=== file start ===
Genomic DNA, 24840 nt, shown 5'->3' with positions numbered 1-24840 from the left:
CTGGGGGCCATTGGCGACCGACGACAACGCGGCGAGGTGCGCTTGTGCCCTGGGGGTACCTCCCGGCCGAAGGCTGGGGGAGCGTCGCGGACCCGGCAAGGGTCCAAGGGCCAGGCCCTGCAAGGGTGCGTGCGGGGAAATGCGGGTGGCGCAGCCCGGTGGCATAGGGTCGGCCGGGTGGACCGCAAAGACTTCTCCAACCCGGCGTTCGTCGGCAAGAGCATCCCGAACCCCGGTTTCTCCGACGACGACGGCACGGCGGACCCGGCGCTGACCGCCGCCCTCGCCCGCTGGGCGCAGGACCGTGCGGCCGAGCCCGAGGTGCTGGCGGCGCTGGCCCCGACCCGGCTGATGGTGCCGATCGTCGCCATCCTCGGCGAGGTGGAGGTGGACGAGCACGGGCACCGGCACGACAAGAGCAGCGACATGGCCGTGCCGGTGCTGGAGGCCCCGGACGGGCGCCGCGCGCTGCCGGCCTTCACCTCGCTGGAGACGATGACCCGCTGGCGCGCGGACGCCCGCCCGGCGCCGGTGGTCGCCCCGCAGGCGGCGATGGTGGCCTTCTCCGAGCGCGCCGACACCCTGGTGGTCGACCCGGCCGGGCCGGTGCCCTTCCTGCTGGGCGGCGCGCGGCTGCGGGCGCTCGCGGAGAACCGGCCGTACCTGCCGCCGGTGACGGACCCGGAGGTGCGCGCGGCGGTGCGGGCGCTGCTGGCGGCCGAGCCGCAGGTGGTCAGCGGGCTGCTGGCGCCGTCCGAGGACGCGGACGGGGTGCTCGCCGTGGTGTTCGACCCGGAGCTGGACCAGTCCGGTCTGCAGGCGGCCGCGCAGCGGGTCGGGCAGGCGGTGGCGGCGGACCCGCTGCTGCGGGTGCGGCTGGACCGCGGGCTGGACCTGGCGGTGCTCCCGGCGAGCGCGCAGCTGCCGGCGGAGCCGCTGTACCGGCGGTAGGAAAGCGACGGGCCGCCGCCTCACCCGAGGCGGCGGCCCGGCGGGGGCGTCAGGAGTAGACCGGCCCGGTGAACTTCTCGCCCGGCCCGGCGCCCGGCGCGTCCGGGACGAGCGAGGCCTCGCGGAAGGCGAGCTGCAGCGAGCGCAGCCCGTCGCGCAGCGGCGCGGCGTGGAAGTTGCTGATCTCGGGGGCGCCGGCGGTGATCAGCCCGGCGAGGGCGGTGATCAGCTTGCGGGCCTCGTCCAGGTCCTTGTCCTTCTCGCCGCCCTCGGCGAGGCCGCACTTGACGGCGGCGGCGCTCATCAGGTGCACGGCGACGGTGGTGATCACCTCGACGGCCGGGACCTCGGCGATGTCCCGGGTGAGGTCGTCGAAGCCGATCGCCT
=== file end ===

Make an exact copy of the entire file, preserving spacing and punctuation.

Genomic DNA, 24840 nt, shown 5'->3' with positions numbered 1-24840 from the left:
CTGGGGGCCATTGGCGACCGACGACAACGCGGCGAGGTGCGCTTGTGCCCTGGGGGTACCTCCCGGCCGAAGGCTGGGGGAGCGTCGCGGACCCGGCAAGGGTCCAAGGGCCAGGCCCTGCAAGGGTGCGTGCGGGGAAATGCGGGTGGCGCAGCCCGGTGGCATAGGGTCGGCCGGGTGGACCGCAAAGACTTCTCCAACCCGGCGTTCGTCGGCAAGAGCATCCCGAACCCCGGTTTCTCCGACGACGACGGCACGGCGGACCCGGCGCTGACCGCCGCCCTCGCCCGCTGGGCGCAGGACCGTGCGGCCGAGCCCGAGGTGCTGGCGGCGCTGGCCCCGACCCGGCTGATGGTGCCGATCGTCGCCATCCTCGGCGAGGTGGAGGTGGACGAGCACGGGCACCGGCACGACAAGAGCAGCGACATGGCCGTGCCGGTGCTGGAGGCCCCGGACGGGCGCCGCGCGCTGCCGGCCTTCACCTCGCTGGAGACGATGACCCGCTGGCGCGCGGACGCCCGCCCGGCGCCGGTGGTCGCCCCGCAGGCGGCGATGGTGGCCTTCTCCGAGCGCGCCGACACCCTGGTGGTCGACCCGGCCGGGCCGGTGCCCTTCCTGCTGGGCGGCGCGCGGCTGCGGGCGCTCGCGGAGAACCGGCCGTACCTGCCGCCGGTGACGGACCCGGAGGTGCGCGCGGCGGTGCGGGCGCTGCTGGCGGCCGAGCCGCAGGTGGTCAGCGGGCTGCTGGCGCCGTCCGAGGACGCGGACGGGGTGCTCGCCGTGGTGTTCGACCCGGAGCTGGACCAGTCCGGTCTGCAGGCGGCCGCGCAGCGGGTCGGGCAGGCGGTGGCGGCGGACCCGCTGCTGCGGGTGCGGCTGGACCGCGGGCTGGACCTGGCGGTGCTCCCGGCGAGCGCGCAGCTGCCGGCGGAGCCGCTGTACCGGCGGTAGGAAAGCGACGGGCCGCCGCCTCACCCGAGGCGGCGGCCCGGCGGGGGCGTCAGGAGTAGACCGGCCCGGTGAACTTCTCGCCCGGCCCGGCGCCCGGCGCGTCCGGGACGAGCGAGGCCTCGCGGAAGGCGAGCTGCAGCGAGCGCAGCCCGTCGCGCAGCGGCGCGGCGTGGAAGTTGCTGATCTCGGGGGCGCCGGCGGTGATCAGCCCGGCGAGGGCGGTGATCAGCTTGCGGGCCTCGTCCAGGTCCTTGTCCTTCTCGCCGCCCTCGGCGAGGCCGCACTTGACGGCGGCGGCGCTCATCAGGTGCACGGCGACGGTGGTGATCACCTCGACGGCCGGGACCTCGGCGATGTCCCGGGTGAGGTCGTCGAAGCCGATCGCCT